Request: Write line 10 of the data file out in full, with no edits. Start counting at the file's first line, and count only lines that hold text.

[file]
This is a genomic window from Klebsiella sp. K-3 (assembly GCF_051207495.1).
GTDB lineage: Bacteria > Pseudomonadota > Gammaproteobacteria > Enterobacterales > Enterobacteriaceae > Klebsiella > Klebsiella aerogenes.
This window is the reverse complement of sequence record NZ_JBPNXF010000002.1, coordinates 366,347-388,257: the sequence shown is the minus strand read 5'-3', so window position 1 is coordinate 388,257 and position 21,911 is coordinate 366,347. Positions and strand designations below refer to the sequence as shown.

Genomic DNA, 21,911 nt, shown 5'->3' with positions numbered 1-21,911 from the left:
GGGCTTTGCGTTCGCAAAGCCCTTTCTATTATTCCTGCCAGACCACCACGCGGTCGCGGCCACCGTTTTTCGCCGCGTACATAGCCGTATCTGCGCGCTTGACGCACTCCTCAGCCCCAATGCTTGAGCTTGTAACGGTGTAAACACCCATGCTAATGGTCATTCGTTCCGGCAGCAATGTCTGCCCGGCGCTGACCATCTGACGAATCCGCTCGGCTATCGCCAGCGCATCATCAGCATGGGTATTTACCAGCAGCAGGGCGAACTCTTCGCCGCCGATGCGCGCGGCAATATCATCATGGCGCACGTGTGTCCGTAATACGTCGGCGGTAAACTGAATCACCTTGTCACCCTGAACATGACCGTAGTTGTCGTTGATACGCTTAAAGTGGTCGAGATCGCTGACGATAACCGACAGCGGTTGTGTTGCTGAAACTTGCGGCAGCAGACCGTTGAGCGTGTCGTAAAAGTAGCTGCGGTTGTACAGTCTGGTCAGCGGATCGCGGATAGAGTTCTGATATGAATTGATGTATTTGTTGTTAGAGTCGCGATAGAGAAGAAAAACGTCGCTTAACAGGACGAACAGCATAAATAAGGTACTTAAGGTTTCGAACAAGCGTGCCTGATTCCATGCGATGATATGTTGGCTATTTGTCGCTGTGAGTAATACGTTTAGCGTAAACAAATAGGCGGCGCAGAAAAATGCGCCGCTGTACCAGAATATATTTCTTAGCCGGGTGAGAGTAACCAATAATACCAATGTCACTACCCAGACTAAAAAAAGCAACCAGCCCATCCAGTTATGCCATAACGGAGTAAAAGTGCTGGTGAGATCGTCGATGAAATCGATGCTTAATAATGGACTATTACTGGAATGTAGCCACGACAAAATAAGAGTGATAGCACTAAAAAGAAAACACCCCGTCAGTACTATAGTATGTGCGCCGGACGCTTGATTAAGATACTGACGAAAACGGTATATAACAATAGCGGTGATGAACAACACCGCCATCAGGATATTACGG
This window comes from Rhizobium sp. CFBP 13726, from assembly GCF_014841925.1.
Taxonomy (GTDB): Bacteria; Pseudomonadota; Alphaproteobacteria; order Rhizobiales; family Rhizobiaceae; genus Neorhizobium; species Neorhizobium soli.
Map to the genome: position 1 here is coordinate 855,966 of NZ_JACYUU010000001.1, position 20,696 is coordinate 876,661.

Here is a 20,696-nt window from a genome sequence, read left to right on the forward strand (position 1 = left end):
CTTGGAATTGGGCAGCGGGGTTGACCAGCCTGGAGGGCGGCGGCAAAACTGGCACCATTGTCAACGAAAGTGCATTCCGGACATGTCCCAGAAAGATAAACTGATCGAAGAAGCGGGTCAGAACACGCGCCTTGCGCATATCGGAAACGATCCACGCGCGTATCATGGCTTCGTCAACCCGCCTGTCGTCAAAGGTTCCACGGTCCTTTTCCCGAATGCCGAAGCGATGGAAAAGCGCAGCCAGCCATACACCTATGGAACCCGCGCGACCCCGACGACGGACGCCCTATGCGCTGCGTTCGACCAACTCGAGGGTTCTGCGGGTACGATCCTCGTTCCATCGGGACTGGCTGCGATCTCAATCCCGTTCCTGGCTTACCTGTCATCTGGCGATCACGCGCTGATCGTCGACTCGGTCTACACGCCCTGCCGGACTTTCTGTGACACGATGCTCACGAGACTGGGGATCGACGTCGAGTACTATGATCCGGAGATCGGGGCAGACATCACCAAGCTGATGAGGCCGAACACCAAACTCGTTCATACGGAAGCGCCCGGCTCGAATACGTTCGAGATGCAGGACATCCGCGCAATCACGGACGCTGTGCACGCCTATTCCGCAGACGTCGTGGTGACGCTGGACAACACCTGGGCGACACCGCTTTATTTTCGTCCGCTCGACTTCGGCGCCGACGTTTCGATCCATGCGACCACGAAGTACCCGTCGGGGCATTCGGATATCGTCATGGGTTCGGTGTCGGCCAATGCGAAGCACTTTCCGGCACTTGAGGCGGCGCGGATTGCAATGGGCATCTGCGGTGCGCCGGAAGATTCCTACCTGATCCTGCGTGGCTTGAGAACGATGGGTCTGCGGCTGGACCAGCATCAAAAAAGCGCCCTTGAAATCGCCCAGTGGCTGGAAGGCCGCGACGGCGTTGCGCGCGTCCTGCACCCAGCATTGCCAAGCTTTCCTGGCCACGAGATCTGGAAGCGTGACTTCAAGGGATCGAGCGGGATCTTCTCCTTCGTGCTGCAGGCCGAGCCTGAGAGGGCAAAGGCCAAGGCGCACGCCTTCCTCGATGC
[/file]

CTTGGAATTGGGCAGCGGGGTTGACCAGCCTGGAGGGCGGCGGCAAAACTGGCACCATTGTCAACGAAAGTGCATTCCGGACATGTCCCAGAAAGATAAACTGATCGAAGAAGCGGGTCAGAACACGCGCCTTGCGCATATCGGAAACGATCCACGCGCGTATCATGGCTTCGTCAACCCGCCTGTCGTCAAAGGTTCCACGGTCCTTTTCCCGAATGCCGAAGCGATGGAAAAGCGCAGCCAGCCATACACCTATGGAACCCGCGCGACCCCGACGACGGACGCCCTATGCGCTGCGTTCGACCAACTCGAGGGTTCTGCGGGTACGATCCTCGTTCCATCGGGACTGGCTGCGATCTCAATCCCGTTCCTGGCTTACCTGTCATCTGGCGATCACGCGCTGATCGTCGACTCGGTCTACACGCCCTGCCGGACTTTCTGTGACACGATGCTCACGAGACTGGGGATCGACGTCGAGTACTATGATCCGGAGATCGGGGCAGACATCACCAAGCTGATGAGGCCGAACACCAAACTCGTTCATACGGAAGCGCCCGGCTCGAATACGTTCGAGATGCAGGACATCCGCGCAATCACGGACGCTGTGCACGCCTATTCCGCAGACGTCGTGGTGACGCTGGACAACACCTGGGCGACACCGCTTTATTTTCGTCCGCTCGACTTCGGCGCCGACGTTTCGATCCATGCGACCACGAAGTACCCGTCGGGGCATTCGGATATCGTCATGGGTTCGGTGTCGGCCAATGCGAAGCACTTTCCGGCACTTGAGGCGGCGCGGATTGCAATGGGCATCTGCGGTGCGCCGGAAGATTCCTACCTGATCCTGCGTGGCTTGAGAACGATGGGTCTGCGGCTGGACCAGCATCAAAAAAGCGCCCTTGAAATCGCCCAGTGGCTGGAAGGCCGCGACGGCGTTGCGCGCGTCCTGCACCCAGCATTGCCAAGCTTTCCTGGCCACGAGATCTGGAAGCGTGACTTCAAGGGATCGAGCGGGATCTTCTCCTTCGTGCTGCAGGCCGAGCCTGAGAGGGCAAAGGCCAAGGCGCACGCCTTCCTCGATGC